Did you come here looking for advice on which sprayer is best for your small operation? Are you looking to ditch the backpack mist blower? Do you want to avoid repeatedly mounting and dismounting a 3-pt hitch sprayer from your only tractor? Are you concerned you’ll have to sell an organ to be able to afford one? We hear you, and we’ll try to help. Let’s set the stage with a few facts.
Airblast sprayers stay in service for a long time; more than twenty five years is not unheard of. The majority of them are the generalist, PTO-driven low profile radial design with capacities ranging 150 to 1,200 gallons. Typical fan diameters are around 30″ and can produce >40,000 m3/h of air, making them a good fit for most pomme, citrus and tender fruit canopies. These sprayers come with a horsepower price tag of perhaps 45 hp or more. Many of these sprayers eventually enter the used sprayer market, making them an affordable option for small acreage specialty operations. But, affordability should not be the sole motivation when choosing a sprayer.
The key to optimizing sprayer performance is to match the air settings to the the canopy you’re trying to spray. You can start reading about the process here. In the case of small and medium-sized canopies like vine, cane and bush crops, the fleet of gently-used sprayers we just described tend to produce too much air. There are options to improve the fit, like driving faster to reduce dwell time, or perhaps the operator can employ the Gear-up Throttle-down method. But, the best plan is to employ a smaller sprayer, which produces a more appropriate air volume, has a smaller profile, delivers better fuel efficiency and won’t break the bank.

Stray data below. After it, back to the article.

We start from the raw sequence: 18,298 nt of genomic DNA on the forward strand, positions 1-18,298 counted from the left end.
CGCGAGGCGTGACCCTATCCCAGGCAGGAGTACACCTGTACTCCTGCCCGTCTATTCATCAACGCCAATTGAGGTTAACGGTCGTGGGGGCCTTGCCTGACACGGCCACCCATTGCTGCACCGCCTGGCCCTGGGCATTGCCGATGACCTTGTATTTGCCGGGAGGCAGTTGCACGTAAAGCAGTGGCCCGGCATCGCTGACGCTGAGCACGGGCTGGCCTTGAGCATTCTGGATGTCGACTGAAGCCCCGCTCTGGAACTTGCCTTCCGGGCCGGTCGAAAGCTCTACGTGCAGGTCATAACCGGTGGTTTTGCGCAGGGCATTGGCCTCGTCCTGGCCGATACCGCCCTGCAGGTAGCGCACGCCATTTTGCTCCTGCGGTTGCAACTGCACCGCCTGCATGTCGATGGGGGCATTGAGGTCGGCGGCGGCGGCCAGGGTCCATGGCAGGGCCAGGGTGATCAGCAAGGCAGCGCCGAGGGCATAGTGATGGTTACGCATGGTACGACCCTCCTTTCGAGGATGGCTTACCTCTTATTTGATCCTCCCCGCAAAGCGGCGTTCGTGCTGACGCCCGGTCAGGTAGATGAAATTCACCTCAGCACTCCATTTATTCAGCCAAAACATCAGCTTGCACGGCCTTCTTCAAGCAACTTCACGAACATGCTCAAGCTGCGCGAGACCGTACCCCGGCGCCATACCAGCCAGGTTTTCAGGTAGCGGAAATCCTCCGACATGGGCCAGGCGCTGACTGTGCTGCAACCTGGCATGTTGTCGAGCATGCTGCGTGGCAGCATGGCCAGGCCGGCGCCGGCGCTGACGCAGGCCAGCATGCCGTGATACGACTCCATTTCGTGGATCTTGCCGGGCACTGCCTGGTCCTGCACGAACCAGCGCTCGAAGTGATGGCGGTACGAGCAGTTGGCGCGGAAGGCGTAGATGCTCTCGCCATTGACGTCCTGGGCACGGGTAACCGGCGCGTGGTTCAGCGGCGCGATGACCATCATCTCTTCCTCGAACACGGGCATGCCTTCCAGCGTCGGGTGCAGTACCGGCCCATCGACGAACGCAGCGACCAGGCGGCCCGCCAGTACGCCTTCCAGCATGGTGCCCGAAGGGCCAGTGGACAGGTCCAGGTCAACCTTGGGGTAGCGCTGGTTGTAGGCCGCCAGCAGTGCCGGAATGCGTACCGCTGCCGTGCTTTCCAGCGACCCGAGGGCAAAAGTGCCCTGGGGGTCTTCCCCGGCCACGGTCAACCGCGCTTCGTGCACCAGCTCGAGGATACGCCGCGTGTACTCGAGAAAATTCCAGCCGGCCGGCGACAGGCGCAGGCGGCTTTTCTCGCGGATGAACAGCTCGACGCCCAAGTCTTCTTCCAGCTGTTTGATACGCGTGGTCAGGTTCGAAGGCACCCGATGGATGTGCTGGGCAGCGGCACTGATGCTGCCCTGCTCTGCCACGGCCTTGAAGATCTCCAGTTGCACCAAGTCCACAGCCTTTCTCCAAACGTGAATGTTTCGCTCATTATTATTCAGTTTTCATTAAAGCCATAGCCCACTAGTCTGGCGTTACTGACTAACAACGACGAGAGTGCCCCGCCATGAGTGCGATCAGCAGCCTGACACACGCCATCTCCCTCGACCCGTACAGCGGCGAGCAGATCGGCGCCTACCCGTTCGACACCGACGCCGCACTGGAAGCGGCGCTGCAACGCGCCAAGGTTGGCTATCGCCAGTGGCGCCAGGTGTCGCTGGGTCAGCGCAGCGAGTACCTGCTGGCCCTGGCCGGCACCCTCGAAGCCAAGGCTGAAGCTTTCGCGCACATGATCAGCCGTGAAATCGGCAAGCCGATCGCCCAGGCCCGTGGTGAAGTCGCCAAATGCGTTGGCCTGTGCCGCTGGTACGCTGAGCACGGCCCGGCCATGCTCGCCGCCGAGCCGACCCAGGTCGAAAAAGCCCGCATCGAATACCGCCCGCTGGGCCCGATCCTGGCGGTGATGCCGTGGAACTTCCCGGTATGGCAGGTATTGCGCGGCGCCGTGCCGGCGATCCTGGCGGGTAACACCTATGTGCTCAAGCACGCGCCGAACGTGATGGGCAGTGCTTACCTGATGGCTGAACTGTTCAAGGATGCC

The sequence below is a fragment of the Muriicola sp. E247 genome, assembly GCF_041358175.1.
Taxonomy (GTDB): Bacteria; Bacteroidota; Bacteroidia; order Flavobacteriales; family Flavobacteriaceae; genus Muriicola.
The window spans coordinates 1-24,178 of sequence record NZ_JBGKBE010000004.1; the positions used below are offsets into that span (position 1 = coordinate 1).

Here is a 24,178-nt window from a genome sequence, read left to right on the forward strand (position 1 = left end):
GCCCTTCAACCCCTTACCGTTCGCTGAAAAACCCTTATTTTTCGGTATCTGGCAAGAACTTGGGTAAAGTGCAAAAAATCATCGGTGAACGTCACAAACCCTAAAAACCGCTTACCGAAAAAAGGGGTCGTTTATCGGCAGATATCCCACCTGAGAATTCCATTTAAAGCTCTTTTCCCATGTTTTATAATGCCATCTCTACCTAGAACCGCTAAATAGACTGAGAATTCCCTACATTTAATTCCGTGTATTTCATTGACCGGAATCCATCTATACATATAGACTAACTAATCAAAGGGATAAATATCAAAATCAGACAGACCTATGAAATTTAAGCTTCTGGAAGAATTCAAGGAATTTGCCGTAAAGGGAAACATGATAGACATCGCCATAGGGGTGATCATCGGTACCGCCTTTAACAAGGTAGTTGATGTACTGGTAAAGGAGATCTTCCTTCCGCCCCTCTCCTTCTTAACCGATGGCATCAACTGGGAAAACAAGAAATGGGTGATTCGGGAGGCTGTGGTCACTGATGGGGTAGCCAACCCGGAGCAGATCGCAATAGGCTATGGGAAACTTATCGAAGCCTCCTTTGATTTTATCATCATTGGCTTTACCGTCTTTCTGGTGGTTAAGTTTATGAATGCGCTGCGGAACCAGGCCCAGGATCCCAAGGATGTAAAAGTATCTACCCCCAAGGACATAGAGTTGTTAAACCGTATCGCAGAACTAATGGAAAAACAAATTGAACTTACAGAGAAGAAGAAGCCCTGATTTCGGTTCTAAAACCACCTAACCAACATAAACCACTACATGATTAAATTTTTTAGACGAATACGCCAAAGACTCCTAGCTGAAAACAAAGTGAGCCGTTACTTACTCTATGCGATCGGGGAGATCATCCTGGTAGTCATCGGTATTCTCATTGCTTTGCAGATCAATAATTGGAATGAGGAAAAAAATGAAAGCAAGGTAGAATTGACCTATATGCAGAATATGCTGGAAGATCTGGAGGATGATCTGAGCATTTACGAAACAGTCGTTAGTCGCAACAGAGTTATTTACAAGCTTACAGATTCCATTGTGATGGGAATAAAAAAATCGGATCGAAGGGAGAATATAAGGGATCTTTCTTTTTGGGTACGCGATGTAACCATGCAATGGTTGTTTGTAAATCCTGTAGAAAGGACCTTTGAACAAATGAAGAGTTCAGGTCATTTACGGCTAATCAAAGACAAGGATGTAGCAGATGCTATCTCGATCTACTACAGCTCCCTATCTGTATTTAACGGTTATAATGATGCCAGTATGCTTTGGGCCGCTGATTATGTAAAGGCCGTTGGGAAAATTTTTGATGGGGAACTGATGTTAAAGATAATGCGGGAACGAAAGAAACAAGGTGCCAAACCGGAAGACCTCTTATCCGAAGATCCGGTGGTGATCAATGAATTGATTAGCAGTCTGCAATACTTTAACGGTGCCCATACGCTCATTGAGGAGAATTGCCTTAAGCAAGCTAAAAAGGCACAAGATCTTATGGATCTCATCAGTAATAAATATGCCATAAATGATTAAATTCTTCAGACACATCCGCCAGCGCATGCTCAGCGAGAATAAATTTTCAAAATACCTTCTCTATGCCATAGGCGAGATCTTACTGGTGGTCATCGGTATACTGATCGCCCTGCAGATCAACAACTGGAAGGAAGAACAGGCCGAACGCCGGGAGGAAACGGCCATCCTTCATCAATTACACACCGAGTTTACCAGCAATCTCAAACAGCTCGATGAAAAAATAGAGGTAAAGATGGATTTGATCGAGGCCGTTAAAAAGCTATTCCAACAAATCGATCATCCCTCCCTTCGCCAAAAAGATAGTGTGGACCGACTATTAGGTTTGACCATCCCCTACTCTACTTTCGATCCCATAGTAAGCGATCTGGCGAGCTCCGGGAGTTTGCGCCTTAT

So, where are these sprayers? Unfortunately there aren’t many, and options are especially limited if you don’t own a tractor to power them.
We encountered a good solution in June, 2014, when we were invited to Durocher Farm in New Hampshire to see their new airblast sprayer. In years previous, spotted-wing drosophila (SWD) was a significant pest in this two acre, high bush blueberry planting. They claimed that since buying their new sprayer they no longer had any trouble with SWD. That’s quite an endorsement!
I’m not sure what I expected, but I was captivated by this miniature orchard sprayer. The toy-like size carried a zero-intimidation factor and I immediately wanted to start using it. Italian-made, Carrarospray’s hobby line is designed to be pulled behind vehicles without PTO. The ATVM is available in capacities from 120-400 L. The one I saw had a 400 L capacity, adjustable air deflectors, a fan speed gear box, and it was powered by a quiet and efficient pull-start Briggs & Stratton four-stroke engine. It even had a trash guard, a kick-stand and a clean water tank for hand washing. That’s a lot of features.
The sprayer was pulled (in this case) by a mower, so the grower not only sprayed, but mowed his alleys at the same time. It fit beautifully between the bushes, so the potential for physical damage to the berries was minimized. The air speed and volume was enough to displace the air in the blueberry canopy and replace it with spray-laden air with minimal blow-through. Combined with an appropriate spray volume and distribution over the boom, we found that the coverage it provided was excellent.
Since seeing this sprayer, we have had reports that importing it to Canada has proved challenging. But there are alternatives. A few companies here in North America offer economy-sized airblast models that are ATV trailed, or skid-mounted, or attached to a small tractor via a three point hitch. PBM’s Lil Squirt is a simple and versatile option. Available primarily in the western US from California through to Washington.